Are We Cutting Down All of Our Hardwood Forests? Not Even Close

It is a common environmental concern: America’s hardwood forests are smaller than ever. They are being cut down but not replenished, replaced instead by suburban sprawl and industrialization.

But before anyone starts jumping to conclusions, let’s first explore the facts.

In December 2013, the USDA (United States Department of Agriculture) Forest Service released the results of their 2012 study on hardwood forest supplies in the United States. For lumber industry professionals and anti-industry protesters, the facts are astounding and uplifting. In summary: the U.S. has significantly more hardwood lumber than previously thought.

Hardwood Comes Easy

In 2011, the eastern states saw a net growth of roughly 10 billion cubic feet of hardwood. Obviously, some of that net growth was cut down—but not as much as industry critics thought.

Of the 10 billion cubic feet, the lumber industry harvested only 42 percent—roughly 4.2 billion cubic feet—or otherwise removed it for urban expansion, leaving 58 percent untouched.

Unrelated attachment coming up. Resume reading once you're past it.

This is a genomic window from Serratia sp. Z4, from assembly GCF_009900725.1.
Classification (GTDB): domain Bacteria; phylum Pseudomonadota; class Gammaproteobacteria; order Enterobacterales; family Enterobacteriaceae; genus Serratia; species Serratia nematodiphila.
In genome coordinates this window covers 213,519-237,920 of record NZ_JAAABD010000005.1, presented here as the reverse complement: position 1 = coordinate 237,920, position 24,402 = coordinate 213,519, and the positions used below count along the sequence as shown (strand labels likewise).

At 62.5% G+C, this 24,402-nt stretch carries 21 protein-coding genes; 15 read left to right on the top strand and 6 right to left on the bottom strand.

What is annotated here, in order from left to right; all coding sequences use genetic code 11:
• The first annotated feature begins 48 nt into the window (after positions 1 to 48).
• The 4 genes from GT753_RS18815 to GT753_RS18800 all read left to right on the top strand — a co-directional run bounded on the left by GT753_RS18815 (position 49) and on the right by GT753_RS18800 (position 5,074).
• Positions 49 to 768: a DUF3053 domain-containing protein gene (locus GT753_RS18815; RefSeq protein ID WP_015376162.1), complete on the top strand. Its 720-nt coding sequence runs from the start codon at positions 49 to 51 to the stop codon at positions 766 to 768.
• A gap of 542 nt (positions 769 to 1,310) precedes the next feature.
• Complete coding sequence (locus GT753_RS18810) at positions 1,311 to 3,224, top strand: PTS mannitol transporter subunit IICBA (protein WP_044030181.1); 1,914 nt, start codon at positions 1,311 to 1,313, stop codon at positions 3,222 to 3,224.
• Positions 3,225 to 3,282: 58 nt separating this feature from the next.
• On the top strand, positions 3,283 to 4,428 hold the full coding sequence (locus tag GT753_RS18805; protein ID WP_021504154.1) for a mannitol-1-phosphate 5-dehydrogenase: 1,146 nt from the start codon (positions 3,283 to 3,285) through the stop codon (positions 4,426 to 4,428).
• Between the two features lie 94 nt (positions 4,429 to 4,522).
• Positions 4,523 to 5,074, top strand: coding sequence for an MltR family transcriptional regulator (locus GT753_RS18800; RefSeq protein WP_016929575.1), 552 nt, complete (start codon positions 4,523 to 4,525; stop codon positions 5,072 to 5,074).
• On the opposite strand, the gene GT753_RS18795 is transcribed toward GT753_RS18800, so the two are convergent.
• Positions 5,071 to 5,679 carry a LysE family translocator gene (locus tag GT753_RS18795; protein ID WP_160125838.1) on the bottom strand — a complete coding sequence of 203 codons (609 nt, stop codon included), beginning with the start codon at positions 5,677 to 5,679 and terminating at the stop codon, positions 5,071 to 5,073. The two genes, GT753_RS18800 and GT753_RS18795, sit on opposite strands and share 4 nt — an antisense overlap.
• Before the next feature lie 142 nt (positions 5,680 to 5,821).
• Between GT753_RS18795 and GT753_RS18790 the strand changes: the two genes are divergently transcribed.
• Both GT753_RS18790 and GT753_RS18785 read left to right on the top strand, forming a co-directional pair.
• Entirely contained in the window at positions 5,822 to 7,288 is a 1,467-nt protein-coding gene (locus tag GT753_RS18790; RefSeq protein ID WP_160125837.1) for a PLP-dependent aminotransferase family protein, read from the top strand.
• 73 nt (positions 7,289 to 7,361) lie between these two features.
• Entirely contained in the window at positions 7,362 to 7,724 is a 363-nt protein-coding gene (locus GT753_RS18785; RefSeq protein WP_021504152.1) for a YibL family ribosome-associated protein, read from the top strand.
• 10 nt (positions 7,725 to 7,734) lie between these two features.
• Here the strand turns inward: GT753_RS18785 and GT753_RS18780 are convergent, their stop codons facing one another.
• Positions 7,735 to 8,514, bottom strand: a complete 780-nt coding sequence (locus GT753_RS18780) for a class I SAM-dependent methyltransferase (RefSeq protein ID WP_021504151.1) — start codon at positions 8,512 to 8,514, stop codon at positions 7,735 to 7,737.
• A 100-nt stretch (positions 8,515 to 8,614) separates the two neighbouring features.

The vast majority of people fail to recognize that the conservation and sustainability of hardwood forests is not only a top priority for environmentalists, but also for the businesses that rely on lumber, such as construction companies and pallet manufacturers. The focus on sustainability among hardwood-dependant industries is actually driving forest regeneration efforts: there are also more trees being planted than ever before.

An Upward Trend

It’s true that only half the number of lumber mills that existed eight years ago are still in operation. But it’s also true that each one in operation is busier than ever before.

The upswing is fairly recent. Each year produces a net growth of hardwood trees, which increases the hardwood inventory. There’s been a consistent net growth since 1997; and since 2007, reports indicate that hardwood stock has increased in almost every hardwood-producing state. Even in those few states where the inventories have not increased, they remain significantly higher than they were 60 years ago.

Bigger Trees

Since the late 1990s, there have been unnecessary concerns about not only the quantity of hardwoods, but also their individual sizes. While the peak size in 1997 was between 9-11 inches in diameter, over the next 15 years that number grew to 13–15 inches.

Not only do we have more hardwood trees than we did 60 years ago, they’re larger and better preserved than at any time in recent history.

The lumber industry is more invested than ever in the long-term sustainability of our forests. The majority of business owners understand and recognize the importance of being environmentally conscious in order to ensure they will have the resources needed to continue operations for many years to come. The future looks bright, and we’re happy to be a part of it.